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The Adirondacks!

Through the magic of technology, I'm writing this in my office on 5th Street on Thursday afternoon, but will be on a train headed north when it's published. If I can, I'll post from Westport, NY, 6 hours away, but since the only wifi is a few miles from my friend's house at the library, which is probably only open a couple hours a week, I'm not planning on it.

Back Tuesday!  Read More 
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A fun night

OK, I didn't take a photo. But the band last night was lined up just like this. They were less white & less snappily dressed too.
Five of us friends from the dojo had Ethiopian food on MacDougal Street (yum, but that spongy injera bread kept expanding in my stomach) then went to hear jazz at the Zinc Bar around the corner on 3rd St. Our dojo friend Mark plays trumpet in the band, which, we learned, doesn't rehearse. At the break I even heard two of the musicians introducing themselves. The bandleader holds up big letters so they know what section to play, either rhythm or solo, and they just do it. Pretty amazing & I think all of them surprised themselves at points. Or maybe not. Maybe they expected it to work this well. I see why pot & jazz go together—you sort of want time to stretch so you can hear everything that's going on.  Read More 
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C'mon, it's the end of August. How could I possibly have any thoughts in my head.

Jeg trenker på brannmenn hele dag.
I think about fireman the whole day.

That's what's in my head.
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Half a thought

For all the people who find out that they're (part) Jewish—Madeleine Albright, John Kerry, lots of not-famous folks—there must be some who find out they aren't Jewish, yes? All Nauens but us are not Jewish, & my dad knew very little about his family. How strange & unnerving Read More 
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So they say

William Jenkins, a North Carolina Civil War soldier, with his flintlock.
I was talking with a couple of guys about idioms & words that hold an invisible meaning, such as one of my favorite words, companion, com = with, pan = bread, so your companion is the person you break bread with.

We got going on expressions that no longer refer to anything that we know about, such as "dead as a doornail," credited to William ("Piers Plowman") Langland, 1350. Doornails were long used to strengthen doors, being hammered all the way through the board then pounded flat, bent so it would be more secure, a process called “clenching.” This rendered the nail unusable for any other purpose. Thus, the bent nail was commonly called “dead."

Here's a whole bunch more, some of which Read More 
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A gift for burning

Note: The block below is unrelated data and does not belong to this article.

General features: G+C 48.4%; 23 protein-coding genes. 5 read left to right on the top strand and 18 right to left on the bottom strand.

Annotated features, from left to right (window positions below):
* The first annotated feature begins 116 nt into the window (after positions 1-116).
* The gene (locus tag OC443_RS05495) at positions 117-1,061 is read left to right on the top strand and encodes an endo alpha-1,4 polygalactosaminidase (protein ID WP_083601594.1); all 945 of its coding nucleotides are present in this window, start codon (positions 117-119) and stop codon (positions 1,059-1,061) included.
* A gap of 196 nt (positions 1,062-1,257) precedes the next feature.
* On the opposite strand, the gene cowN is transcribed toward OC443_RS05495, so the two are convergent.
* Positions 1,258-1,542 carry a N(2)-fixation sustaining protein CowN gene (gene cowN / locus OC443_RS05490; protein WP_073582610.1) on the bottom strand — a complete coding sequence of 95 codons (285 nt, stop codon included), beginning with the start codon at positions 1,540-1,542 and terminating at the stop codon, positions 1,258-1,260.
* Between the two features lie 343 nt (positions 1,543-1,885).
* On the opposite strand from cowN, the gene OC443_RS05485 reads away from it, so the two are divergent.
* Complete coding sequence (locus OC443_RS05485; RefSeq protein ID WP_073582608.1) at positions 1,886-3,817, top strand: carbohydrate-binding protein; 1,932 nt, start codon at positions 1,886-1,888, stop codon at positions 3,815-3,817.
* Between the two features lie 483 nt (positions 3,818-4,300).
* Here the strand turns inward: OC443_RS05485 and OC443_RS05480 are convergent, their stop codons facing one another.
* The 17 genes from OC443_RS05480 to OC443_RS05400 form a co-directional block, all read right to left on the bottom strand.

It's a strange feeling when Johnny is working and Maggie is away. It's the same feeling when I used to drive cross-country long ago. In those days before computers & cellphones, when I would stop when I got tired or to spend the night in a town I took a shine to, I loved the lonesome feeling that no one knew where I was. I would repeat my favorite Adrienne Rich poem, "Song," from Diving into the Wreck, (which is too good to pull apart to quote from so please look it up). The joy is that I won't always be lonely.  Read More 
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Jeg snakker norsk!

Stave church in Norway, which I learned about from my language course.
Well, it's not so much that I speak Norwegian as that I am learning Norwegian. It was a random thing, as my sister turned me on to the terrific language app DuoLingo, and I lit on Norwegian. I can almost read a thriller in Norwegian so it's working. And thrilling.

You can really see the Anglo-Saxon roots of (connection to?) English in it, with many similar words, like hus/house.

I did study some Old English not long ago. Read More 
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Yankees O Yankees

It's like finding your favorite shirt in a drawer, the one you used to wear every couple of days & loved how it felt on & how you looked in it, that you somehow inexplicably forgot all about. I've been—inexplicably (not just because Jeter retired—on baseball hiatus & it took the beautiful game Tuesday to remind me of how much I've  Read More 
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Julian Bond (1940–2015)

I've been looking at the bound volume of my high-school newspaper, the Orange & Black, given to me by my journalism teacher, Miss Norman, because I was the editor my senior year. My then-boyfriend Ken, who was the Features Editor, & I drove down to Yankton, about an hour away from Sioux Falls, to hear Julian Bond speak.

I ran a full page Read More 
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Quick Tuesday note

It's my half birthday! I'm going to the ballgame! The Twins are in town! I saw Fred! I ran into Leo! I survived pilates-after-vertigo!
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